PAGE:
• Are there some renovations or home improvements that you’ve got the time to accomplish? You could consider increasing the amount you renew your mortgage for to cover the costs of the shingles or finally heating your garage.

Choose the correct term length for you

One of the biggest considerations is the term of your mortgage. Mortgage terms can vary from 1-10 years with the average being 5 years. If you think that you might want to sell your house in the next 5 years, taking your mortgage over a shorter term will help you avoid any costly early-payout penalties from your lender.

Adjusting your payment frequency to match your financial situation is also a change you may want to consider. Bi-weekly payments that match your pay schedule can pay off your mortgage sooner and decreases the amount of interest that you pay in the long run. A monthly payment may make it easier for you to budget during the month. Each option is unique to you and what makes the most sense for your budget.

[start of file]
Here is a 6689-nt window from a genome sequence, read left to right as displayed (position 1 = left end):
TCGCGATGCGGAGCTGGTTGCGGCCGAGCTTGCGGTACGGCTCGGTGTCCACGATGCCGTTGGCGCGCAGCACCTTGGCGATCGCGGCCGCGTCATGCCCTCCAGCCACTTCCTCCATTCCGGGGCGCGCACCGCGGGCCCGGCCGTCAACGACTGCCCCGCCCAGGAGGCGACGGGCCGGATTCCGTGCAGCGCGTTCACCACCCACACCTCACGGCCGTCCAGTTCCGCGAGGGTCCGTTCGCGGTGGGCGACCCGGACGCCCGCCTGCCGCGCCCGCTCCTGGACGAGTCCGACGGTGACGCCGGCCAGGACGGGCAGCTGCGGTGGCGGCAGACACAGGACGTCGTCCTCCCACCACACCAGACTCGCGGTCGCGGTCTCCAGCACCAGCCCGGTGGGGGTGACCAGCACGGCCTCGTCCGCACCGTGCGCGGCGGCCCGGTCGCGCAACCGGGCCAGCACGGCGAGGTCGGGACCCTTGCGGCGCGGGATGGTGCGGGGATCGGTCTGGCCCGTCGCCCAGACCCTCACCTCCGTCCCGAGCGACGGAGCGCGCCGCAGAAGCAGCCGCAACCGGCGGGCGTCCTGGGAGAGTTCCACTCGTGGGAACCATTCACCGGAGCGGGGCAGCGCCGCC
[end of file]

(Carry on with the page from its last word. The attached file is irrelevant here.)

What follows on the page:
How COVID-19 has affected interest rates

If there is a bright side of COVID-19, interest rates have fallen significantly since March, making it a great time to renew your mortgage with a low interest rate. The Bank of Canada’s overnight rate is 1.75%*, allowing lenders to offer mortgages just above Prime at 2.89%* for a 5-year fixed rate mortgage.(as of June 9, 2020. Interest rates are based off of your credit score and may vary).

There are traditionally two types of interest rates, fixed and variable and what works best for you is largely based on your own situation:

Fixed: Most borrowers like the idea of having a fixed mortgage rate to limit any surprises in their budget. Especially if you are recovering from job disruption due to COVID-19, a fixed rate is probably your best option.

Variable: Variable rates are attractive because they are often lower than fixed rate mortgages. A variable rate is usually stable, but it is based off the Prime Rate. If the Bank of Canada increases the overnight rate, it pushes the prime rate up, thus increasing variable rates. If your budget can accommodate some flexibility, choosing a variable rate can save you some money over time.

Try shopping around